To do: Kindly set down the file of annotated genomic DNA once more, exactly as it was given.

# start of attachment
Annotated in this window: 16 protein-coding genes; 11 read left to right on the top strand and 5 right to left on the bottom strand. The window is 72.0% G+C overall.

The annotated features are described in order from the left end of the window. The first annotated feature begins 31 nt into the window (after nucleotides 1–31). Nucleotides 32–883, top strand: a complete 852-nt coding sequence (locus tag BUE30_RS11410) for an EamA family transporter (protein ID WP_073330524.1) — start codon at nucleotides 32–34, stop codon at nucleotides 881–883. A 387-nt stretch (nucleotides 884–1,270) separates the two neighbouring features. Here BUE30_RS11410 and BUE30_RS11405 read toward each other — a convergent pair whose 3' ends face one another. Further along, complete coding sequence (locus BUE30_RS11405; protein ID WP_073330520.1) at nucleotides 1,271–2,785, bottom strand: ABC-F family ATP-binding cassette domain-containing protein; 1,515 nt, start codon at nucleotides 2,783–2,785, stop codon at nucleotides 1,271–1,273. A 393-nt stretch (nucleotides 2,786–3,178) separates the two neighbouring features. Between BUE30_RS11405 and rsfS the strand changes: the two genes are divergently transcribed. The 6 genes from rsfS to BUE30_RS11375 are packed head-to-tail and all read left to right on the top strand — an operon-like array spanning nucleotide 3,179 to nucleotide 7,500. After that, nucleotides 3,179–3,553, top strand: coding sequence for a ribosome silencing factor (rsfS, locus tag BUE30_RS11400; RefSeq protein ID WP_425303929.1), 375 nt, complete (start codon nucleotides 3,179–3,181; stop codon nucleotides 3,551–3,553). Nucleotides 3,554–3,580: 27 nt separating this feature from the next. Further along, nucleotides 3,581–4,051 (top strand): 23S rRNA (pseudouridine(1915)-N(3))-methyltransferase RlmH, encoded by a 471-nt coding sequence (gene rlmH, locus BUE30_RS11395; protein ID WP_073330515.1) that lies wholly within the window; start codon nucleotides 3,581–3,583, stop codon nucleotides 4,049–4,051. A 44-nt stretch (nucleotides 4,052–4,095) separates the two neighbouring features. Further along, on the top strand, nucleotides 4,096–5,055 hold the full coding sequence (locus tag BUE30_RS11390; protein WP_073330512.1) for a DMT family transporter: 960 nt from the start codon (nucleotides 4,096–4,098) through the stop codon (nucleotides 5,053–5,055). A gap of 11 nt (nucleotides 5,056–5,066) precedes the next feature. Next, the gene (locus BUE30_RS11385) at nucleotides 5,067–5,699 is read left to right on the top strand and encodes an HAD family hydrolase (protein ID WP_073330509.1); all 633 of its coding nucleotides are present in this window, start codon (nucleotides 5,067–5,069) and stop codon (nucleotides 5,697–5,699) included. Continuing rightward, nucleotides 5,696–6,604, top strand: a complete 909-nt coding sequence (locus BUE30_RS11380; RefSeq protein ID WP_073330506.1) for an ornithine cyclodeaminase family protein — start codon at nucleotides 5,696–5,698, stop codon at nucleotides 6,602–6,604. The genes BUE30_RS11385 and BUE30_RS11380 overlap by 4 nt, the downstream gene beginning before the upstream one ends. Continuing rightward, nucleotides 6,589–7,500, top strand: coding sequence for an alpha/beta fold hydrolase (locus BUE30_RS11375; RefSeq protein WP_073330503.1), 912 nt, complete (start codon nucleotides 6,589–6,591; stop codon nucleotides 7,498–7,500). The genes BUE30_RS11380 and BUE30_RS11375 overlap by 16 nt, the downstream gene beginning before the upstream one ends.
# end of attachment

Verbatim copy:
Annotated in this window: 16 protein-coding genes; 11 read left to right on the top strand and 5 right to left on the bottom strand. The window is 72.0% G+C overall.

The annotated features are described in order from the left end of the window. The first annotated feature begins 31 nt into the window (after nucleotides 1–31). Nucleotides 32–883, top strand: a complete 852-nt coding sequence (locus tag BUE30_RS11410) for an EamA family transporter (protein ID WP_073330524.1) — start codon at nucleotides 32–34, stop codon at nucleotides 881–883. A 387-nt stretch (nucleotides 884–1,270) separates the two neighbouring features. Here BUE30_RS11410 and BUE30_RS11405 read toward each other — a convergent pair whose 3' ends face one another. Further along, complete coding sequence (locus BUE30_RS11405; protein ID WP_073330520.1) at nucleotides 1,271–2,785, bottom strand: ABC-F family ATP-binding cassette domain-containing protein; 1,515 nt, start codon at nucleotides 2,783–2,785, stop codon at nucleotides 1,271–1,273. A 393-nt stretch (nucleotides 2,786–3,178) separates the two neighbouring features. Between BUE30_RS11405 and rsfS the strand changes: the two genes are divergently transcribed. The 6 genes from rsfS to BUE30_RS11375 are packed head-to-tail and all read left to right on the top strand — an operon-like array spanning nucleotide 3,179 to nucleotide 7,500. After that, nucleotides 3,179–3,553, top strand: coding sequence for a ribosome silencing factor (rsfS, locus tag BUE30_RS11400; RefSeq protein ID WP_425303929.1), 375 nt, complete (start codon nucleotides 3,179–3,181; stop codon nucleotides 3,551–3,553). Nucleotides 3,554–3,580: 27 nt separating this feature from the next. Further along, nucleotides 3,581–4,051 (top strand): 23S rRNA (pseudouridine(1915)-N(3))-methyltransferase RlmH, encoded by a 471-nt coding sequence (gene rlmH, locus BUE30_RS11395; protein ID WP_073330515.1) that lies wholly within the window; start codon nucleotides 3,581–3,583, stop codon nucleotides 4,049–4,051. A 44-nt stretch (nucleotides 4,052–4,095) separates the two neighbouring features. Further along, on the top strand, nucleotides 4,096–5,055 hold the full coding sequence (locus tag BUE30_RS11390; protein WP_073330512.1) for a DMT family transporter: 960 nt from the start codon (nucleotides 4,096–4,098) through the stop codon (nucleotides 5,053–5,055). A gap of 11 nt (nucleotides 5,056–5,066) precedes the next feature. Next, the gene (locus BUE30_RS11385) at nucleotides 5,067–5,699 is read left to right on the top strand and encodes an HAD family hydrolase (protein ID WP_073330509.1); all 633 of its coding nucleotides are present in this window, start codon (nucleotides 5,067–5,069) and stop codon (nucleotides 5,697–5,699) included. Continuing rightward, nucleotides 5,696–6,604, top strand: a complete 909-nt coding sequence (locus BUE30_RS11380; RefSeq protein ID WP_073330506.1) for an ornithine cyclodeaminase family protein — start codon at nucleotides 5,696–5,698, stop codon at nucleotides 6,602–6,604. The genes BUE30_RS11385 and BUE30_RS11380 overlap by 4 nt, the downstream gene beginning before the upstream one ends. Continuing rightward, nucleotides 6,589–7,500, top strand: coding sequence for an alpha/beta fold hydrolase (locus BUE30_RS11375; RefSeq protein WP_073330503.1), 912 nt, complete (start codon nucleotides 6,589–6,591; stop codon nucleotides 7,498–7,500). The genes BUE30_RS11380 and BUE30_RS11375 overlap by 16 nt, the downstream gene beginning before the upstream one ends.